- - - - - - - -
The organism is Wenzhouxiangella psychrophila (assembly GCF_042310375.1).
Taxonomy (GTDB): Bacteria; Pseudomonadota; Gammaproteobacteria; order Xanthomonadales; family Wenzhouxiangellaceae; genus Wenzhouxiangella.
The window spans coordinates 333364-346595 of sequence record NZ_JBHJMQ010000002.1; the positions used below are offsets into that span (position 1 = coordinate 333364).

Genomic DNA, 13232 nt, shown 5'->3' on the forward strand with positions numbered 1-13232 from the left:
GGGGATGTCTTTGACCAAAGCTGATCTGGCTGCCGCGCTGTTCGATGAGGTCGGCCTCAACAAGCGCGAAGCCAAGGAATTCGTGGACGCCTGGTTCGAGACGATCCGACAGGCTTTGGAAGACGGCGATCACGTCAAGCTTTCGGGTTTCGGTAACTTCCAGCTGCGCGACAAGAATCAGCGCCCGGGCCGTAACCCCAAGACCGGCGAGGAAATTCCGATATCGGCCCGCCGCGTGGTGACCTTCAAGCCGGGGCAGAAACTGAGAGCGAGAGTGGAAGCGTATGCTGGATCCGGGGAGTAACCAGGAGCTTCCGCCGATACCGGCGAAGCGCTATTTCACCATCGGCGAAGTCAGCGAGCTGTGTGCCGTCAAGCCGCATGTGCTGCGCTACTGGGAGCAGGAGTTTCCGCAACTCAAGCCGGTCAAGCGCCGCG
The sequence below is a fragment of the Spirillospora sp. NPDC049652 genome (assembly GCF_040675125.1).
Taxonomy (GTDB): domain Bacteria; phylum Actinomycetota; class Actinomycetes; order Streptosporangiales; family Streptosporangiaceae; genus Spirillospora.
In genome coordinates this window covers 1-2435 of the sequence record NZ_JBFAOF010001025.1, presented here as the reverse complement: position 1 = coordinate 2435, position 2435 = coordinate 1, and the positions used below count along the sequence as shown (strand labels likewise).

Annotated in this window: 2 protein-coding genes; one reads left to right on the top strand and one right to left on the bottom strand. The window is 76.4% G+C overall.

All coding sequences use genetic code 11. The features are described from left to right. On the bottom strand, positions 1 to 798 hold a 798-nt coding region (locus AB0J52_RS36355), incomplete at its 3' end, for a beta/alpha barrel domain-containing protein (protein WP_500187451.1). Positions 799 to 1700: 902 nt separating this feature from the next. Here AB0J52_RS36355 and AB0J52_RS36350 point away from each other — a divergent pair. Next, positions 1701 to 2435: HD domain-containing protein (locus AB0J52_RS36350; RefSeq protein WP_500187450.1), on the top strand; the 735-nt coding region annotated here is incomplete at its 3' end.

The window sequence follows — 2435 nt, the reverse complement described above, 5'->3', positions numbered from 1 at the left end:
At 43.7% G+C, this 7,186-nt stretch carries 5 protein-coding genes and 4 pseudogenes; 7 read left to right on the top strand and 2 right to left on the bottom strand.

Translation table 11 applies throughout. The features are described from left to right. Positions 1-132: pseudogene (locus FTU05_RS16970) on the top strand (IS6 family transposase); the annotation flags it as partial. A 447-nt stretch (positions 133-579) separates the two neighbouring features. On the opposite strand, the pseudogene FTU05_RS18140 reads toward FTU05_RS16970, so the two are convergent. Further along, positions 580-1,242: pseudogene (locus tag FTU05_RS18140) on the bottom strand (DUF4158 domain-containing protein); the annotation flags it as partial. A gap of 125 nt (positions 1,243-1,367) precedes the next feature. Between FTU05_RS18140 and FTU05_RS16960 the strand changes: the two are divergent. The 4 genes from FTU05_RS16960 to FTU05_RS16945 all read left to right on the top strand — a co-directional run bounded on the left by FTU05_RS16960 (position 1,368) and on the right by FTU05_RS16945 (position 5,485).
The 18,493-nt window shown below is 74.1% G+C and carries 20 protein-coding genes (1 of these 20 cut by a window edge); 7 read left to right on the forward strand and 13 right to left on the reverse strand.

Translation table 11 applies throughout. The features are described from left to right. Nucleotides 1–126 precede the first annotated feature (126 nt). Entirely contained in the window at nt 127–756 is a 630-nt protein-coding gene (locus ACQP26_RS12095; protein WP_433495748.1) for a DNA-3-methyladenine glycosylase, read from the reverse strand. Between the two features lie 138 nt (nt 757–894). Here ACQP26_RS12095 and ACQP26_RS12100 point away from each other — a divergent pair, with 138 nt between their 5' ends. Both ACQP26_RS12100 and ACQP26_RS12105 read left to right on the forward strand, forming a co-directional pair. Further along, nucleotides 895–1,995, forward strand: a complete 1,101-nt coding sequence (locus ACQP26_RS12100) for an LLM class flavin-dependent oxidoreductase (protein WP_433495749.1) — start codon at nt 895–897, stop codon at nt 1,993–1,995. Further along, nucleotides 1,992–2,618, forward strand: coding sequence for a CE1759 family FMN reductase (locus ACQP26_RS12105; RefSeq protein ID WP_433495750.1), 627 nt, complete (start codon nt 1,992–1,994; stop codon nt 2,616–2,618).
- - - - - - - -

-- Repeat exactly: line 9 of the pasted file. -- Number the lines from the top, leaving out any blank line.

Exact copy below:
Annotated in this window: 2 protein-coding genes; one reads left to right on the top strand and one right to left on the bottom strand. The window is 76.4% G+C overall.